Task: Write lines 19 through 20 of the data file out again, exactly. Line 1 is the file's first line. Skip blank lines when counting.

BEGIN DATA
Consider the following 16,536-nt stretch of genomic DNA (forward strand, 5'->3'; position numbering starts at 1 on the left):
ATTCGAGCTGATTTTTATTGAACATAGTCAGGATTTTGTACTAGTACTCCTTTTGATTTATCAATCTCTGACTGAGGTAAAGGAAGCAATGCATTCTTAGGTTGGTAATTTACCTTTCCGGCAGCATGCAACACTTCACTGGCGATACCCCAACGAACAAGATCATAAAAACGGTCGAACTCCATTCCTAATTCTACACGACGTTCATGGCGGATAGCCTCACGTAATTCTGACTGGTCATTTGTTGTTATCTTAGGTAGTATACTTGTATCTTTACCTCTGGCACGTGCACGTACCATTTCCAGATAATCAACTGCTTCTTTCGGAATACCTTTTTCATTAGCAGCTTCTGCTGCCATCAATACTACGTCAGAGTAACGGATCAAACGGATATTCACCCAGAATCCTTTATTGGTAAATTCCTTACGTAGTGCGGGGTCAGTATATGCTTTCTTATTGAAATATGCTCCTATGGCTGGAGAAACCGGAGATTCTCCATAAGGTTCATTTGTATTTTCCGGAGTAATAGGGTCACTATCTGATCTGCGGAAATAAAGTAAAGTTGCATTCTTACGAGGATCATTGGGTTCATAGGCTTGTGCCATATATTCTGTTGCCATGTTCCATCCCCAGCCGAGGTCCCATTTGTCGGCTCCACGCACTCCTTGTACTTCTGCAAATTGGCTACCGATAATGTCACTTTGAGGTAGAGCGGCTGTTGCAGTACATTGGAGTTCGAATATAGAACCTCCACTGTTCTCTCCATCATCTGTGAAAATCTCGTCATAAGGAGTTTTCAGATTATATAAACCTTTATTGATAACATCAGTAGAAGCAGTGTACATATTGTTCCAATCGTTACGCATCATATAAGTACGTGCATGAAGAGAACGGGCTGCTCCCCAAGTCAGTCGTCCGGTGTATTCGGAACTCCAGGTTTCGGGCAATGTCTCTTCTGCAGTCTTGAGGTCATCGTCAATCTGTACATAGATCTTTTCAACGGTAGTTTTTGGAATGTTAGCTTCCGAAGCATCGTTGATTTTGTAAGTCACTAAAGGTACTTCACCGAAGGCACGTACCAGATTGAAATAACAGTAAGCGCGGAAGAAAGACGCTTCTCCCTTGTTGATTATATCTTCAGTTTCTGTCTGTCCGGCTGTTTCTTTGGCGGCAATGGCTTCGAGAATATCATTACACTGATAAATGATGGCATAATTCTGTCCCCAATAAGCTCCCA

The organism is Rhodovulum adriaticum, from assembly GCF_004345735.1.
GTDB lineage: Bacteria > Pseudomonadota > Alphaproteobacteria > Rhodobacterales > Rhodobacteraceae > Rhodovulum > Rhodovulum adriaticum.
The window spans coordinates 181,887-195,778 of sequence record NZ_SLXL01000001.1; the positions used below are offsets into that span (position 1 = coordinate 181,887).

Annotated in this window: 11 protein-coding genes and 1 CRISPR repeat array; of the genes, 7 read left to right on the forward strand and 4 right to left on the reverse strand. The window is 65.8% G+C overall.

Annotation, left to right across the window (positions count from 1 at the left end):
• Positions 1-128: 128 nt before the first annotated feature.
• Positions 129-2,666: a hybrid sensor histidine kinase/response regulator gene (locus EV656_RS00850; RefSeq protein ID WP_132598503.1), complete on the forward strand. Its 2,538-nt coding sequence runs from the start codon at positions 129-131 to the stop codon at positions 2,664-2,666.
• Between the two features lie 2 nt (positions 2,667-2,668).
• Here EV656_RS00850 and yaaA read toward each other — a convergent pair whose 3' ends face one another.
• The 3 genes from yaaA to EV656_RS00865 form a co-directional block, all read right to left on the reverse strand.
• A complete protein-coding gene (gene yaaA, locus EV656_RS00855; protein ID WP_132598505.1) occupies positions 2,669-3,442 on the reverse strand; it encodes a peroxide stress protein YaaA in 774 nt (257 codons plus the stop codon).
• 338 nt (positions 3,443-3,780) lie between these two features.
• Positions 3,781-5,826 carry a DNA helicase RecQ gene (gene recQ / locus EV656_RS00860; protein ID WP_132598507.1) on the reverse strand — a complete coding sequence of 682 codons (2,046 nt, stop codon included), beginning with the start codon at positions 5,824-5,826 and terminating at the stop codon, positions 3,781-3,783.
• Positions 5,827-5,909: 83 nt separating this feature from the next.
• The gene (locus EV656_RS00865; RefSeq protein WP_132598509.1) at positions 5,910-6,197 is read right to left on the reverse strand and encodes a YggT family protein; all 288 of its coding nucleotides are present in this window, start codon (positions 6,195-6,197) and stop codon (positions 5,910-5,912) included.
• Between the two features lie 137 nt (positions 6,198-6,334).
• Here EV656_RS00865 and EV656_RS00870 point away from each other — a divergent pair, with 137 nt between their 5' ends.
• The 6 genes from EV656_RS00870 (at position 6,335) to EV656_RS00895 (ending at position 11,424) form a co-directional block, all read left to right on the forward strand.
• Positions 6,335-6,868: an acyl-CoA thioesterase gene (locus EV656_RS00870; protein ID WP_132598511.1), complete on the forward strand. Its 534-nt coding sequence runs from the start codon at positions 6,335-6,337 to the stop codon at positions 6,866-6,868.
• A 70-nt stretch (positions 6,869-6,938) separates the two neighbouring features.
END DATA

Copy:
• Here EV656_RS00865 and EV656_RS00870 point away from each other — a divergent pair, with 137 nt between their 5' ends.
• The 6 genes from EV656_RS00870 (at position 6,335) to EV656_RS00895 (ending at position 11,424) form a co-directional block, all read left to right on the forward strand.